P20190002003
Acquisition Date
2019-01
Collection
Museum
Images
Less detail
Other Name
CAP BADGE
Date Range From
1919
Date Range To
1945
Material Type
Artifact
Materials
NICKEL
Catalogue Number
P19970094010
  1 image  
Material Type
Artifact
Other Name
CAP BADGE
Date Range From
1919
Date Range To
1945
Materials
NICKEL
No. Pieces
2
Height
1
Length
4.5
Width
4.7
Description
NICKEL CAP BADGE WITH PIN. BADGE IS SHAPED AS MAPLE LEAF; CROWN EMBOSSED AT CENTRE OF FACE, WITH "CANADA" IN BANNER BELOW. BRASS COTTER PIN THROUGH TABS AT BACK.
Subjects
PERSONAL SYMBOL
Historical Association
SAFETY SERVICES
History
BELONGED TO FRANK BATHGATE, A MEMBER OF THE CITY OF LETHBRIDGE POLICE SERVICE FROM 1953 UNTIL HE RETIRED IN 1988. DECEASED 1996. FOR HISTORY PLEASE SEE P19960107001-GA. DONOR IS FRANK'S WIFE.
Catalogue Number
P19970094010
Acquisition Date
1998-07
Collection
Museum
Images
Less detail
Other Name
MODEL 929 .22 CAL
Date Range From
1930
Date Range To
1950
Material Type
Artifact
Materials
STEEL, BAKELITE
Catalogue Number
P19960087002
Material Type
Artifact
Other Name
MODEL 929 .22 CAL
Date Range From
1930
Date Range To
1950
Materials
STEEL, BAKELITE
No. Pieces
7
Height
10
Length
16.5
Width
9
Description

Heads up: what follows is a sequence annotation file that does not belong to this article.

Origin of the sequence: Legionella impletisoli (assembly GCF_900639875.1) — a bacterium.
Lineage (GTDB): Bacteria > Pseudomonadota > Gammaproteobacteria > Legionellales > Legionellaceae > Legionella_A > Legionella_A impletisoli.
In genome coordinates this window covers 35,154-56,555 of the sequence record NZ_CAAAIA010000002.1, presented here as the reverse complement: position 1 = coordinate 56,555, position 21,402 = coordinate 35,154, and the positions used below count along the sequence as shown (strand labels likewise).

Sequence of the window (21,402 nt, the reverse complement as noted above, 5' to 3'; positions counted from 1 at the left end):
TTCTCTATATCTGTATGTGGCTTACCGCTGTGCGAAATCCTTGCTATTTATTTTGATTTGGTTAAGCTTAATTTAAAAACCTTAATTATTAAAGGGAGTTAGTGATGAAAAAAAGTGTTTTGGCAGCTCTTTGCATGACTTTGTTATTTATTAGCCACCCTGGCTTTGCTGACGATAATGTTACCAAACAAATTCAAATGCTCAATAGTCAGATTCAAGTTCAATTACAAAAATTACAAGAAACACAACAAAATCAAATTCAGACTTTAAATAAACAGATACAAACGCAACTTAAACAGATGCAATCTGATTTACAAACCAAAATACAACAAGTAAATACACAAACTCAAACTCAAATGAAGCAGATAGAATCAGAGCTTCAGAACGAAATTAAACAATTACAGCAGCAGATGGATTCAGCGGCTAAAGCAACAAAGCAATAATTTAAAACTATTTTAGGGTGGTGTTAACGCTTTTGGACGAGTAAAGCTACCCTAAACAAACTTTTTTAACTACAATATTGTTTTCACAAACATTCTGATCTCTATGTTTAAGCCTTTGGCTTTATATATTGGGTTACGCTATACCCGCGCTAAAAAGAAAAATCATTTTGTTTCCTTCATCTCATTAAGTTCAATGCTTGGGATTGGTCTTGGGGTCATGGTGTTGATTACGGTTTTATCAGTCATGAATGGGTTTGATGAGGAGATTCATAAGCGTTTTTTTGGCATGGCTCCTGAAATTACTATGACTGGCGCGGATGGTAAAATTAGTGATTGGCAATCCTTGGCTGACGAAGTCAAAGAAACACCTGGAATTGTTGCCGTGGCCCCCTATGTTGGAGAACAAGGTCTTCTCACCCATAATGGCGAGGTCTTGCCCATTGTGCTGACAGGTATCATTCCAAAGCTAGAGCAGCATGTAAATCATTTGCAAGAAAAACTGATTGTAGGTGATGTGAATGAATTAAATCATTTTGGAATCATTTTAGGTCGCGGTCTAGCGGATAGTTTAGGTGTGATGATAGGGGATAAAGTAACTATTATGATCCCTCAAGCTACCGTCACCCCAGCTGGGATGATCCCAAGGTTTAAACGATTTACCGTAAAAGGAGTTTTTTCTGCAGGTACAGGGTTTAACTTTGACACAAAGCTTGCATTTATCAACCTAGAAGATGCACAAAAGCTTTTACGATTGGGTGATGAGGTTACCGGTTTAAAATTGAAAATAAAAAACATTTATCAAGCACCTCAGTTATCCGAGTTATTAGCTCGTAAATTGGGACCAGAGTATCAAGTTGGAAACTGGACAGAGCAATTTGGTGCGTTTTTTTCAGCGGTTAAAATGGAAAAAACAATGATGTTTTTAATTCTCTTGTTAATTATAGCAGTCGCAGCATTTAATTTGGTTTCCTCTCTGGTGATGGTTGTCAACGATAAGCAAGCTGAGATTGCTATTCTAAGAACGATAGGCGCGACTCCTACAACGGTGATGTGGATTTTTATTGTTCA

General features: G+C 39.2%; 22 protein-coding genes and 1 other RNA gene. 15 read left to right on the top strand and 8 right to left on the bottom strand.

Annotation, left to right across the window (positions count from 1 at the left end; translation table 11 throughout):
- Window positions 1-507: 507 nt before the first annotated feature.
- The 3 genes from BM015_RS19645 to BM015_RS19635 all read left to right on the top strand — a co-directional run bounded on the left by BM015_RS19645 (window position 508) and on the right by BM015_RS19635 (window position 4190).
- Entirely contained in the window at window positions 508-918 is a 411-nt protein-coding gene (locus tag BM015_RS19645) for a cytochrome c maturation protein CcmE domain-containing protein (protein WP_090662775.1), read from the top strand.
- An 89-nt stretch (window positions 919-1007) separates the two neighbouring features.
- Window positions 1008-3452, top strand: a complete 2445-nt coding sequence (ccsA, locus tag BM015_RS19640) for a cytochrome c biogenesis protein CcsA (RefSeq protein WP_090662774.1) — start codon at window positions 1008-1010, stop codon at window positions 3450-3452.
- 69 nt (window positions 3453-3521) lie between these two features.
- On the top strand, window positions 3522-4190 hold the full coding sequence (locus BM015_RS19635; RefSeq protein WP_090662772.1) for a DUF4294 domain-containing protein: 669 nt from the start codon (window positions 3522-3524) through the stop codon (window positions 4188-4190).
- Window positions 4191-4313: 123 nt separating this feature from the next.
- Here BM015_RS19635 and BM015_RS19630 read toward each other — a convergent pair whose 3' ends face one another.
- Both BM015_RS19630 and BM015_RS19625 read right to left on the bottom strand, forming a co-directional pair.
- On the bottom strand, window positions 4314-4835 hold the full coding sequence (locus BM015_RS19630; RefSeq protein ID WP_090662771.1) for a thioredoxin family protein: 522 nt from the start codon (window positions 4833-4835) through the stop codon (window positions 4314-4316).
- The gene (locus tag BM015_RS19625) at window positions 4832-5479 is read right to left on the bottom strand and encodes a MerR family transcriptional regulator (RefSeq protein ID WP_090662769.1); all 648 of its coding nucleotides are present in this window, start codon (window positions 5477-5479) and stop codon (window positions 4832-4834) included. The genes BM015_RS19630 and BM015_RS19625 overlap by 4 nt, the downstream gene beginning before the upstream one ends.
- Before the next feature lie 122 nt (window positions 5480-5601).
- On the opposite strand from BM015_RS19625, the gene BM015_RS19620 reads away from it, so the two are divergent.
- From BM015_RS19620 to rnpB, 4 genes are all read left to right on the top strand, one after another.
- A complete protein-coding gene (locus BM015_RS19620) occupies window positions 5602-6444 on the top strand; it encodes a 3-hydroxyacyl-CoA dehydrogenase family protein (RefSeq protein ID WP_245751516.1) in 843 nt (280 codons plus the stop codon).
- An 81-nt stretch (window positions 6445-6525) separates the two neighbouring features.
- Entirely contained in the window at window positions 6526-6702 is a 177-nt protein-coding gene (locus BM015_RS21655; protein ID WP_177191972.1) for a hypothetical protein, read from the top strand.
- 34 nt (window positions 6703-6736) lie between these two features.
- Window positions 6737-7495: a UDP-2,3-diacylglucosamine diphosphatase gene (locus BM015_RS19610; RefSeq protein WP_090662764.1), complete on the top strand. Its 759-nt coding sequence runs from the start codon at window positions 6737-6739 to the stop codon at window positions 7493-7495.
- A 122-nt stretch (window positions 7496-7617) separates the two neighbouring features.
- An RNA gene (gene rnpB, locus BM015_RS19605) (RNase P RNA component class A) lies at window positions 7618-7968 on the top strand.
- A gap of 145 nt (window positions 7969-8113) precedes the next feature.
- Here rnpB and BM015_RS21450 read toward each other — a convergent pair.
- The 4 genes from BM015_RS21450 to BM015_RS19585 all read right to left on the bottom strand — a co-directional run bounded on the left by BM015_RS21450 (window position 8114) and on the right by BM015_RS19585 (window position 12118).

.22 CALIBRE REVOLVER KNOWN AS A "SIDEKICK". REVLOVER HAS 9 CHAMBERED CYLINDER AND BLACK BAKELITE GRIPS. STAMPED INTO LEFT SIDE OF BARREL IS "MODEL 929 22LR" AND "MADE IN U.S.A.". RAISED AT TOP OF GRIPS ARE MANUFACTURER LOGO "H&R". S/N "AP137117" IS STAMPED INTO BUTT.
Subjects
ARMAMENT-FIREARM
Historical Association
SAFETY SERVICES
History
REVOLVER WAS DONATED TO THE MUSEUM BY THE LETHBRIDGE CITY POLICE WHO CONFISCATED THE GUN FROM AN UNKNOWN PERSON.
Catalogue Number
P19960087002
Acquisition Date
1996-10
Collection
Museum
Less detail
Other Name
CAP (UNIFORM) (3)
Date Range From
1900
Date Range To
1977
Material Type
Artifact
Materials
NICKEL / NICKEL-PLATE
Catalogue Number
P19780058000
  1 image  
Material Type
Artifact
Other Name
CAP (UNIFORM) (3)
Date Range From
1900
Date Range To
1977
Materials
NICKEL / NICKEL-PLATE
No. Pieces
6
Length
5.1
Width
5.1
Description